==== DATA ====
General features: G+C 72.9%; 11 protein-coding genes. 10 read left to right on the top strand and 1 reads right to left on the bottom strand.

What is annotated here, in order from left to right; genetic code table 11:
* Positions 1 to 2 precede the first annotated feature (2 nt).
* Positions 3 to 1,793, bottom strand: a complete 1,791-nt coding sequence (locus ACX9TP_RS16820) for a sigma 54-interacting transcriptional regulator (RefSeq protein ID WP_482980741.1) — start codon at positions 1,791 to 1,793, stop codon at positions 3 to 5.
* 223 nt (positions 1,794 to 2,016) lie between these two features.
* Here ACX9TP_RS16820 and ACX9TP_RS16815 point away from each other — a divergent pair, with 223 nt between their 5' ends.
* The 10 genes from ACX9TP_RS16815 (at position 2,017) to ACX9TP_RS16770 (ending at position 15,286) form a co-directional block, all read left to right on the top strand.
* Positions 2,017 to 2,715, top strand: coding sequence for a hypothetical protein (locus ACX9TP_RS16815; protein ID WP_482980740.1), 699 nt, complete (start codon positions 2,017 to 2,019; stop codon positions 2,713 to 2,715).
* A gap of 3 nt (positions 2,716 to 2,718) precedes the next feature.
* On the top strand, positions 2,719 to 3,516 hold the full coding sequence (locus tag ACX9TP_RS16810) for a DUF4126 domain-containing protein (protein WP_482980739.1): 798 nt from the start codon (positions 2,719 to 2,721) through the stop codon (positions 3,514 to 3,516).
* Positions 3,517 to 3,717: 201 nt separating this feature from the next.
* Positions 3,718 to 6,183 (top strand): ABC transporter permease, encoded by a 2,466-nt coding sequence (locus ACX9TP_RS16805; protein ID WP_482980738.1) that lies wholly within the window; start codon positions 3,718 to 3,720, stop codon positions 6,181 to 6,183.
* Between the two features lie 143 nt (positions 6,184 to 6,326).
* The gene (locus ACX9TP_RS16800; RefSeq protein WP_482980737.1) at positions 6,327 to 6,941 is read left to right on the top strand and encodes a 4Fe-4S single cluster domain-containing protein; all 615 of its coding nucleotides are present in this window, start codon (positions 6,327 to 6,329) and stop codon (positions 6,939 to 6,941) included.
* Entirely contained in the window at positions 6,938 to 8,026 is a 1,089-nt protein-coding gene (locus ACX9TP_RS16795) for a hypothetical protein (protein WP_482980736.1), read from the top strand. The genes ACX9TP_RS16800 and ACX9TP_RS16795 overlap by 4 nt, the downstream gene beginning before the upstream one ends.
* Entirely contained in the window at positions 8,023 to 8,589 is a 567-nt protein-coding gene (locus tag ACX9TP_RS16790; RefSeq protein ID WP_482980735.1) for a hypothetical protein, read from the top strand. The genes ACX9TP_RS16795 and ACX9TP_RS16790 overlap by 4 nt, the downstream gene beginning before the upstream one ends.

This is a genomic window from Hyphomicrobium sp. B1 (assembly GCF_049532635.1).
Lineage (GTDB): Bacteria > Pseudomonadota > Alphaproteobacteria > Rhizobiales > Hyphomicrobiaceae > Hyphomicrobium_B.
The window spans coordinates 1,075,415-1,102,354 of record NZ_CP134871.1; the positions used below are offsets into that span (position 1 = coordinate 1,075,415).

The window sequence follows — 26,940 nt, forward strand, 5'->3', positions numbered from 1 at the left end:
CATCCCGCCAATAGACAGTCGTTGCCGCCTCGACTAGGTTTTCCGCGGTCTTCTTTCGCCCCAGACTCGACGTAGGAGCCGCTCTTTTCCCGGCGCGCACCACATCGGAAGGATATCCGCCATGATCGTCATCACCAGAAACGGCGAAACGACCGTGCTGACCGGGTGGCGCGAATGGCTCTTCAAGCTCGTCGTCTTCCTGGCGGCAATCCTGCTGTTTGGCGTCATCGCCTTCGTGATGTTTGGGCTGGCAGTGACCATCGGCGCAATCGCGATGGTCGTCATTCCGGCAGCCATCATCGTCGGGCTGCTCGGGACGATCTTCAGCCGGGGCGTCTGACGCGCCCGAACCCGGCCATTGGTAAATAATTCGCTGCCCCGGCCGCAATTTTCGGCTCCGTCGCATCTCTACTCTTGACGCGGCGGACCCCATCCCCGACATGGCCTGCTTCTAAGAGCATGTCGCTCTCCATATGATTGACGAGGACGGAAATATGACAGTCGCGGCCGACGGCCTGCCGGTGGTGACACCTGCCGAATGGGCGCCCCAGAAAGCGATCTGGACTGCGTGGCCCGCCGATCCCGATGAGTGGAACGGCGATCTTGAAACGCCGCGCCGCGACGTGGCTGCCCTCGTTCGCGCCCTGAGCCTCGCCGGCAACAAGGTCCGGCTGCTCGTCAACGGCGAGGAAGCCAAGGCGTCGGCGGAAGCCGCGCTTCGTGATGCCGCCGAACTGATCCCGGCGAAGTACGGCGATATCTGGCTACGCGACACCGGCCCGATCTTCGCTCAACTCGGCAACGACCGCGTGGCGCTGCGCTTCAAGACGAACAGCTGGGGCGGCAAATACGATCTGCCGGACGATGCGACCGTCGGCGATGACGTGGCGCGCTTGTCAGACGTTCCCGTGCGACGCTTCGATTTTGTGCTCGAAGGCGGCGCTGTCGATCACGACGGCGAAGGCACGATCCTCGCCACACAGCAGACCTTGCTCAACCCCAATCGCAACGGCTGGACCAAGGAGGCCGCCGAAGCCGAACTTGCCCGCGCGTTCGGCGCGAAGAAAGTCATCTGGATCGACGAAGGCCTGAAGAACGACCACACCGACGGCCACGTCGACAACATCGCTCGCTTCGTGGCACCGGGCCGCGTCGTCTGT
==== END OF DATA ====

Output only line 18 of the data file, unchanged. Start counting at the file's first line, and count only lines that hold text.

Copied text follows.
Lineage (GTDB): Bacteria > Pseudomonadota > Alphaproteobacteria > Rhizobiales > Hyphomicrobiaceae > Hyphomicrobium_B.